Radiohead released their eighth album, The King of Limbs, last week to, surprise surprise, widespread critical acclaim. “A challenging album, difficult to review, but beautiful and interesting”, was the general consensus. Hmmmn. Forgive me, but should an album really be difficult to review? I mean, I’d struggle to review The Saturdays’ album because, you know, it’s probably total shit, and even if it’s not, it’s music-box-churned-out-pop-dirge. Not music I listen to, not in a lucid state anyway. Besides which, an album should be fairly easily gradable on some arbitrary scale. But this is not a review, it’s a critique. Of the critics.
I’ve been a big fan of Radiohead for many a year. In fact, when people ask me who
Red trousers. photo: David Sh.
my favourite band are I will often refer them to the Oxford quintet. I even loved The Eraser, and I think Kid A is a near-perfect record. But I’m losing patience.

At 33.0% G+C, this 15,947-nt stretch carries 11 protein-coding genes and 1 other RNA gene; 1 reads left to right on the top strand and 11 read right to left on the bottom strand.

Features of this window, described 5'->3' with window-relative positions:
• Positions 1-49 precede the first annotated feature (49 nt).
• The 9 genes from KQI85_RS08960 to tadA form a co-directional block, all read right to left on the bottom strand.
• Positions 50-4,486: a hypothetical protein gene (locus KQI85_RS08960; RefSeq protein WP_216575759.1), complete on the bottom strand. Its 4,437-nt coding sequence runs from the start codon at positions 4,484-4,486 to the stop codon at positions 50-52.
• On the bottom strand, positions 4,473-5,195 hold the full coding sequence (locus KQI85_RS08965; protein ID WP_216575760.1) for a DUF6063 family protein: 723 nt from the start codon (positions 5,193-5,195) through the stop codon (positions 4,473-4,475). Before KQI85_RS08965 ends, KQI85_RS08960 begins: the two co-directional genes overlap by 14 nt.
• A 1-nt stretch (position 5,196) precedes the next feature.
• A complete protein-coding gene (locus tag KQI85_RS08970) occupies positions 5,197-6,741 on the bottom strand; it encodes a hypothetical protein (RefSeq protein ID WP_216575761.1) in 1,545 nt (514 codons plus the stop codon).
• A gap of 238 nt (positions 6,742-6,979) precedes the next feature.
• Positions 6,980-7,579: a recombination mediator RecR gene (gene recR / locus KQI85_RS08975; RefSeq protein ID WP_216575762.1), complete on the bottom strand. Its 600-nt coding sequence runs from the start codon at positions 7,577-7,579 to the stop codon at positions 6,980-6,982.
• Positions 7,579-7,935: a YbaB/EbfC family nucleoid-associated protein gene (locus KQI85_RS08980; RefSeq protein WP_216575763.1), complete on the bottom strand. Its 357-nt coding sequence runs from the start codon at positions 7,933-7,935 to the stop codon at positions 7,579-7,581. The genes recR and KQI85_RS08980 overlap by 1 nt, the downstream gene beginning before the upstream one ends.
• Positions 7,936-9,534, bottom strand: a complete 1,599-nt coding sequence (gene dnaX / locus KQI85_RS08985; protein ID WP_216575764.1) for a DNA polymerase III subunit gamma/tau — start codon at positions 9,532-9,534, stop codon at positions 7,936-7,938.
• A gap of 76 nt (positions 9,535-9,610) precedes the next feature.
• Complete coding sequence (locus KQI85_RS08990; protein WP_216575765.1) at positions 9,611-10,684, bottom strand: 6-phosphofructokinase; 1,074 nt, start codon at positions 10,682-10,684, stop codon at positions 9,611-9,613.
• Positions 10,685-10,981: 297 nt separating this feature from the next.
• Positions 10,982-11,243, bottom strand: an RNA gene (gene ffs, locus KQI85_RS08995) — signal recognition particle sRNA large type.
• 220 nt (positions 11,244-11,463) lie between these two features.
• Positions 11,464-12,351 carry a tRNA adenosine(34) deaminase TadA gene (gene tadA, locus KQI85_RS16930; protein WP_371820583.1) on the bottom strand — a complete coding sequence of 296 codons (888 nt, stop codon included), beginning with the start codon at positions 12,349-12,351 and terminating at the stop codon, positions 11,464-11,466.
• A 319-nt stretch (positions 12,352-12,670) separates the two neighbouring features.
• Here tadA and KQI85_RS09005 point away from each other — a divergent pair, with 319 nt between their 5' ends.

Sure, Limbs is a half-decent record. It’s gone some nice trademark tinkly bits, some catchy bass riffs, a smattering of Selway’s jazz infused drumming. I’m not saying it’s a bad record by any stretch. The problem is, Radiohead haven’t put out anything truly groundbreaking since 2001. And they shouldn’t have to, either – they’re great songwriters and fine musicians. However, when they put out a fairly average album, it ought to be treated as such.
It seems the only other person who noticed this is Barbara Ellen (ahhhhh, Barbara) in The Observer. Perceptive, she is, delightfully describing Radiohead’s sound as “like drunks tripping over Jean Michel Jarre’s dustbins”. But it’s not Radiohead’s problem. They’re now so revered, held on some music-royalty pedestal way above their contemporaries that their next record could just be Thom Yorke falling on top of a vocoder whilst playing glockenspiel with his penis, accompanied by Johnny Greenwood crying onto an infant’s face, and the crits would love it. “Ohhhhhh, once again Radiohead push the boundaries of ‘music’.” Actually, that does sound like a fairly interesting record, but the point stands.
It’s the old adage, “Man, you just don’t get it.” Well, Yorke, I do get it. You’re just not as good as you used to be.
*I’d like to point out that I thought of this article about a week ago but I was too lazy to write it. Then Babs wrote hers, and it seems like I stole her idea. I didn’t. Besides, we were all thinking it anyway.
You can follow Neal Wallace on Twitter @nealjwallace